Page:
Leading journalist and media producer Fifi Haroon visits Florence, the Best City in Europe according to the Travel+Leisure Awards for 2017, where she meets the most desired man in the world – Michelangelo’s David. As she feasts on a treasure trove of Renaissance art and architecture, Italian high fashion and Florentine delicacies, she can’t help but fall in love with the Tuscan capital.
It was the best of vacations and the worst of vacations.
I arrived at Florence’s tiny Peretola airport to a double-whammy. My suitcase it would seem had proven reluctant to leave London and the Florentine shops in the centre of town had closed their doors for the night. The weather was hot and clammy, and my temper was far from temperate. The lost luggage department at Peretola was run by a man with a hard heart and little empathy for my predicament. Not the most propitious way you would say to start a 3-day trip to the Tuscan capital that was meant to be my birthday present to my older self.
And then it happened. That moment when Italy reaches out and encloses you in sweet embrace and you feel you belong, that somehow all this Renaissance of beauty has been keeping itself intact for centuries just for you. Past the squareness of Piazza della Republica which was once the site of the Roman forum, through the narrow, cobbled Florentine lanes I heard a distant sound; a few errant strains of a violin playing a siren song. I turned a corner, and there in the fading light of the evening, amidst the lofty columns of the Mercato del Porellino, was an impossibly elegant street busker in a floor-length black gown, playing a sonata for an impromptu street audience. We were all, it would seem, feeling that first flush of romance with Florence; the city was already tugging at the heart-strings despite my weary traveller feet. I am not sure anyone can remain unhappy in this “open-air museum of a city” as its official website aptly describes it, for too long. “You may have the universe if I may have Italy,” the opera composer Giuseppe Verdi is known to have said in unabashedly patriotic prose.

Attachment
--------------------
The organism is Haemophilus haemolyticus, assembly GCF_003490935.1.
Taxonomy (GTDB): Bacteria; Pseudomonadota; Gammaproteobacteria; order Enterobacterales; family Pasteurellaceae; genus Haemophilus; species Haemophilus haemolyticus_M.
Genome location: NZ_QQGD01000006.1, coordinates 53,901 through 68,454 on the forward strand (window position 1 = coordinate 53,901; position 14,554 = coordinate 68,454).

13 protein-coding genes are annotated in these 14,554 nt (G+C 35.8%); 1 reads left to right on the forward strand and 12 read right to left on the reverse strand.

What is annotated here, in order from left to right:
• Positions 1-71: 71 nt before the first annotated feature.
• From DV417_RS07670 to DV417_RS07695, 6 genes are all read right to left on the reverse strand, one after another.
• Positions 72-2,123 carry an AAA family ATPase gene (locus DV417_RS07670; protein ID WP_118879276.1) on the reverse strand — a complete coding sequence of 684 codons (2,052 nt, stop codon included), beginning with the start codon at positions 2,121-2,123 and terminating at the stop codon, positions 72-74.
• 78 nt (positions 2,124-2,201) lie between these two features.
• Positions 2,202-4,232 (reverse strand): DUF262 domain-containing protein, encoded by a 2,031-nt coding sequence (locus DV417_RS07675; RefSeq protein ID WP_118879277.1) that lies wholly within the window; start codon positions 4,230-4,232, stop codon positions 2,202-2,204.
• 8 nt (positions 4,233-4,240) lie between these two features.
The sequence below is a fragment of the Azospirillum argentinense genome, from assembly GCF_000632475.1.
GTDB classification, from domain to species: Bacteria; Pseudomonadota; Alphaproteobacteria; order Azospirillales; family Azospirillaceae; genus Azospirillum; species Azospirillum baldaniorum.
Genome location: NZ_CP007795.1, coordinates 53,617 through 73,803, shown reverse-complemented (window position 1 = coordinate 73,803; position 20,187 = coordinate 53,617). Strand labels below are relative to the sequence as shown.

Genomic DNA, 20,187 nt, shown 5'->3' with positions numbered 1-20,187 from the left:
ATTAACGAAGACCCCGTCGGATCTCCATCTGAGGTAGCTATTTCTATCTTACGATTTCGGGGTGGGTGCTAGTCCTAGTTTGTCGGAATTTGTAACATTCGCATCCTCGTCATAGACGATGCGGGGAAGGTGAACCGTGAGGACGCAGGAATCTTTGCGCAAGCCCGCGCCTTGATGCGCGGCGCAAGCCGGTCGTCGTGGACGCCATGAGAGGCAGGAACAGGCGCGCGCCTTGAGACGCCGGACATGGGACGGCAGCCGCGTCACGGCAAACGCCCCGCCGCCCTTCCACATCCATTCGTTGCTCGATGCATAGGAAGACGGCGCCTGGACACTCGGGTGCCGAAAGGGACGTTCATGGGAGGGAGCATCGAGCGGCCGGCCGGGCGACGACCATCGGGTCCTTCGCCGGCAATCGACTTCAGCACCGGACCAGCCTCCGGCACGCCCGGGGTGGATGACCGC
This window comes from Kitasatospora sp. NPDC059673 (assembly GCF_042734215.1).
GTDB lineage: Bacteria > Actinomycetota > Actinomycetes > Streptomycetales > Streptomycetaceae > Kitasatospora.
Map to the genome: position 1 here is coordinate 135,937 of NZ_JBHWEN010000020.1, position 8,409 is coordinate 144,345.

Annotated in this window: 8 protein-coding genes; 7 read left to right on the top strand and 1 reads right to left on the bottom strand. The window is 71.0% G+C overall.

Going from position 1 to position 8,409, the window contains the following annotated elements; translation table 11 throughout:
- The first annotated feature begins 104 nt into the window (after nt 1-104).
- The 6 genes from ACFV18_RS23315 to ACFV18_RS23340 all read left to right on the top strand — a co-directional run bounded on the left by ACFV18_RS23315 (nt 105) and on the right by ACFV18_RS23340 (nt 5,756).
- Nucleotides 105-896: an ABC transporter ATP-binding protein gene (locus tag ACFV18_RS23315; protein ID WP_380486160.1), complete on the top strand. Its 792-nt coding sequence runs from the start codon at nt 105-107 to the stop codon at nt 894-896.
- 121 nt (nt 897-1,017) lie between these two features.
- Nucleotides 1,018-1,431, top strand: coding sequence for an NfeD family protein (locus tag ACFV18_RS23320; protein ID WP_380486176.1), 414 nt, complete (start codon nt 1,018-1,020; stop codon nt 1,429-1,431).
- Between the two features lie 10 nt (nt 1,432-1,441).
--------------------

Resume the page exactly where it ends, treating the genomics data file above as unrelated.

And in that charmed moment, when despair turned to delight, I was inclined to agree.
Love is everywhere in Florence to the extent that falling into it in the city has become a sort of cliché. It was Florence which provided the picturesque backdrop to the romantic awakening of Lucy Honeychurch (Helena Bonham Carter) in James Ivory’s adaptation of E.M. Forster’s coming of age novel, A Room with a View. The film which probably launched a thousand romances in the 90s is a paean to Florence’s centro storico and the Italian-ness of emotions, which overwhelms the young English woman so much that she faints into the arms of the handsome George Emerson after witnessing a rowdy fight on Florence’s streets.
If you are looking for similarly irresistible eye-candy, you don’t have to look far. Welcome to the most desired man in the world – in stone that is. The biblical hero David stands tall at the Galleria dell’ Academia, where hundreds queue up around the block to see his famous nakedness and almost incidental slingshot for his impending tussle with Goliath. He might look well-toned but the most famous statue in the world isn’t a lightweight. He looms approximately five meters tall and weighs over five tonnes. Then only 26, the artist Michelangelo Buaornatti won the commission over artists such as Leonardo da Vinci to carve him out of a single gigantic block of Carrera marble thought to be veined and imperfect by many of his contemporaries. “Just look at that six-pack!” gushed a pushy woman as she brushed me aside en route to a closer view to the statue. What she missed in that fan-girl sprint were probably the most poignant artefacts in the hall. The moving St Matthew and four “Priogioni” (Prisoners or Slaves), also by Michaelangelo, were meant for the tomb of Pope Julius II but never finished. To me these incomplete works, which will forever remain hauntingly bound to their original stone are far more complex than the sleek lines of the beautiful David and hence infinitely more intriguing.